Bethea graded out much worse than Whitner did, according to Pro Football Focus’ advanced charting stats. Whitner graded out as the sixth-best safety, with Bethea falling all the way down to No. 53, thanks to rather horrific pass-coverage numbers.
Opposing quarterbacks put up a 103.1 QB rating when targeting Bethea last season, as he allowed 22 receptions on only 33 targets. Whitner, by comparison, allowed only a 66.8 QB rating. For that matter, Whitner also graded out higher stopping the run—PFF (subscription required) gave Whitner a plus-3.9 grade in the run game, while Bethea scored down at plus-1.9.
That’s not to say Bethea is not a solid starter. The Colts will miss him significantly. Furthermore, it’s possible 2013 was a one-year fluke—his numbers were better in previous years. He also has the benefit of playing behind the 49ers’ great front seven, which is going to make any defensive back look several degrees better.
The one area where Bethea is absolutely an upgrade over Whitner, without any question, is in penalties. Bethea received zero flags in 2013 and only two in the year before that. Whitner, on the other hand, received eight flags last season alone, including five unnecessary roughness calls. Combine Bethea with Reid’s zero penalties in 2013, and you have a pretty darn good tandem there.
This is definitely a downgrade, and if this is the end of what San Francisco does this offseason, it’s a bad deal. The 49ers likely had the cap room to re-sign either Whitner or Tarell Brown. If they take the savings they get from singing Bethea and use them to lock Brown up, the move becomes a lot better.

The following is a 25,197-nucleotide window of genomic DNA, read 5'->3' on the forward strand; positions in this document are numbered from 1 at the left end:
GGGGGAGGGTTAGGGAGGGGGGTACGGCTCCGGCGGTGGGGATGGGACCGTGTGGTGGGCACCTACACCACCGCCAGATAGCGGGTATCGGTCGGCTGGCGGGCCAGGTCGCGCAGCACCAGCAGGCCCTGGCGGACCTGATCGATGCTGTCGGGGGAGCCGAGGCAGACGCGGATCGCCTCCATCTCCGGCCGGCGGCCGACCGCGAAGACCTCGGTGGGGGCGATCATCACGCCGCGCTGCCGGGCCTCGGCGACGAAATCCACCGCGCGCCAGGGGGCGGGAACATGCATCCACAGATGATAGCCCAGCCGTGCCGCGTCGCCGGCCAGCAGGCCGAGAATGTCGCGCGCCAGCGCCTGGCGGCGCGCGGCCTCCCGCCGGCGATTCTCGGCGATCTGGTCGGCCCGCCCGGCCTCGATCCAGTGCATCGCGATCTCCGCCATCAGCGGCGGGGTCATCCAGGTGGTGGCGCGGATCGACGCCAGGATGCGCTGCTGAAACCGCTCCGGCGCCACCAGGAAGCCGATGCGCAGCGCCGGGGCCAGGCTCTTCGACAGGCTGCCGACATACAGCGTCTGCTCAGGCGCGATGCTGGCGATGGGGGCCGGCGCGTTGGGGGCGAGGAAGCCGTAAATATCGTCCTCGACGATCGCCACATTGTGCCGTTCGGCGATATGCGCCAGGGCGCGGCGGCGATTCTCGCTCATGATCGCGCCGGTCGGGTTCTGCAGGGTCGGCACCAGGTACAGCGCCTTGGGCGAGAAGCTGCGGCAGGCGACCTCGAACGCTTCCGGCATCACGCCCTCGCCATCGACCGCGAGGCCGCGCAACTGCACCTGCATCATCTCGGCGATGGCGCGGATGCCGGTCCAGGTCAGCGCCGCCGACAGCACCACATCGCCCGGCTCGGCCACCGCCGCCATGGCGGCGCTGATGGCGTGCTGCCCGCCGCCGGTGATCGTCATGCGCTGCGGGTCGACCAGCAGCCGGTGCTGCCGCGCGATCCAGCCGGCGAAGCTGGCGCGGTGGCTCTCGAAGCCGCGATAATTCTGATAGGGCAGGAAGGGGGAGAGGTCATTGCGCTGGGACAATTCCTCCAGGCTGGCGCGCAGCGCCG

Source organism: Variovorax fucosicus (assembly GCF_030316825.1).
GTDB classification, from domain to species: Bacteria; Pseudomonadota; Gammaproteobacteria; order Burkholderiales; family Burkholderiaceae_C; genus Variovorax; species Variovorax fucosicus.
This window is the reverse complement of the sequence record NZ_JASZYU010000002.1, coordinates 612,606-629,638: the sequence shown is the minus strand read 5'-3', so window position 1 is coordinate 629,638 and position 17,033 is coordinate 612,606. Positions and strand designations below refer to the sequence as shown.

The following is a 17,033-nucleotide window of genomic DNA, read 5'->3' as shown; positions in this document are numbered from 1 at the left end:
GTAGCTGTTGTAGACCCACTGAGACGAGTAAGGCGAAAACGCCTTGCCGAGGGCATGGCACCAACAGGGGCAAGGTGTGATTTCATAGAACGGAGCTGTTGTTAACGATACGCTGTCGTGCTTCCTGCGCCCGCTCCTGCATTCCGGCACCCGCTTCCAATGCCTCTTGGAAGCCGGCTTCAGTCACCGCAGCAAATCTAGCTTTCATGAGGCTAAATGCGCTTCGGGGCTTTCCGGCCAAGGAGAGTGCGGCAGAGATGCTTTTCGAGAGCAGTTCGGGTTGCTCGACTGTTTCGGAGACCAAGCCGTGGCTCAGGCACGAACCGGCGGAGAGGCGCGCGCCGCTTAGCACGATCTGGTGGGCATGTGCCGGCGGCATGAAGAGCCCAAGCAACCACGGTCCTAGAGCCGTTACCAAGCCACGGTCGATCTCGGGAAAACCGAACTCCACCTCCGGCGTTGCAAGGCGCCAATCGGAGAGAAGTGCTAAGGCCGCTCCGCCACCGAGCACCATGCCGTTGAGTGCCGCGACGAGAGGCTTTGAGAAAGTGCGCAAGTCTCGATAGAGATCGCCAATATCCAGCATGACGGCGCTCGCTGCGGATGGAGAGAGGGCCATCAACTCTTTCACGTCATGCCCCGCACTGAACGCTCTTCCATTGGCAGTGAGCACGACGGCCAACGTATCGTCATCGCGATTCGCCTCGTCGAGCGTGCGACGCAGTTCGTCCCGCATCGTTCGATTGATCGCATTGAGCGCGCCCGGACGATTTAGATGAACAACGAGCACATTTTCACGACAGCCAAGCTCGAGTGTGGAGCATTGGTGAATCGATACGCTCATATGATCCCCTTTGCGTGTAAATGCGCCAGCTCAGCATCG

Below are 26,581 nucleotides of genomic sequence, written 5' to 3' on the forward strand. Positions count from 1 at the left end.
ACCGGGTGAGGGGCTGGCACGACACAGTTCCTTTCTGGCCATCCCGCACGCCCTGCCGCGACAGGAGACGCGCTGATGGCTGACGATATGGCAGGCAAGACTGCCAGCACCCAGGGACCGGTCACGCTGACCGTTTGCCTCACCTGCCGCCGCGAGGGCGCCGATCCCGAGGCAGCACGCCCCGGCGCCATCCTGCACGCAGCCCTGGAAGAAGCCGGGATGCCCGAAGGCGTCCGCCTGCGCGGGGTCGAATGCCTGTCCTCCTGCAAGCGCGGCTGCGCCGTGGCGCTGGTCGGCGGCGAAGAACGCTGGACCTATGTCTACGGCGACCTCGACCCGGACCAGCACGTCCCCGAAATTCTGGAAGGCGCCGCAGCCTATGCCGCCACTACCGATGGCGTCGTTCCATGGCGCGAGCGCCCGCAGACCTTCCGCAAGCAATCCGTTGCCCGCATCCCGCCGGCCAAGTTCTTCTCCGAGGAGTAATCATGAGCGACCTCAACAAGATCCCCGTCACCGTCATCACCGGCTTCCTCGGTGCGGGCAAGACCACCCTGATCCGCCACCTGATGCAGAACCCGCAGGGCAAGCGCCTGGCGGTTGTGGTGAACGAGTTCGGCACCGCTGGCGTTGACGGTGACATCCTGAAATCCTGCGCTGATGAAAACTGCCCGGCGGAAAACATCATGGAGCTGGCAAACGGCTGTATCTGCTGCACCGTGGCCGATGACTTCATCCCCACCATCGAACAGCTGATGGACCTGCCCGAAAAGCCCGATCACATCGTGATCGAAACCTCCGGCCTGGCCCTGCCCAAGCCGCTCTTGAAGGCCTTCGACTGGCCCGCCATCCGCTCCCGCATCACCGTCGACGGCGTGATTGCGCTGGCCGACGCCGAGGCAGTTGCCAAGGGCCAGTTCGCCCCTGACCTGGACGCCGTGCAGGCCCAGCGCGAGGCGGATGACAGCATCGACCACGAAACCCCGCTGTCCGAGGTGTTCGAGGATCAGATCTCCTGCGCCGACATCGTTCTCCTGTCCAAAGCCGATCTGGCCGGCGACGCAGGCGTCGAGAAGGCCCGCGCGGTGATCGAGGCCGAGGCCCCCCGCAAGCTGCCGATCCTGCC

I also would have preferred someone like Mike Mitchell, whom The Sacramento Bee reported the 49ers were looking at prior to the Bethea signing—he’s younger and better in pass coverage than Bethea is at this point. It’s not that I don’t think Bethea is capable of holding down the position, I just wonder if he was really the best option for the team.
This does lower the need for the 49ers to take a safety in the draft, though it’s still a real possibility. This rules out a trade into the middle of the first round for someone like Ha Ha Clinton-Dix. Rather, the team should be content to sit and take someone of value later in the draft.
The 49ers are still likely to pick up a safety at some point in this year’s draft, however. Bethea will be 33 by the time the deal expires, so at some point, the position will need to be addressed. The signing gives the club time to develop a player, rather than plugging someone into the lineup immediately.
The 49ers could wait until the third or fourth rounds and pick up someone like Terrence Brooks of Florida State or Jonathan Dowling of Western Kentucky. Alternatively, they could hope Jimmy Ward of Illinois or Deone Bucannon of Washington State falls to them in the second round. They can afford to wait until they find a player they really love, rather than drafting to fill a hole. That’s a good position to be in.
When it all shakes out, however, it looks like Bethea will be your 2014 starter. Set aside the money issues and whether or not Whitner could have been re-signed, and you’re left with a solid starter, stout against the run game, to bring a veteran presence to the lineup. You just have to wonder if he was really the best the team could do.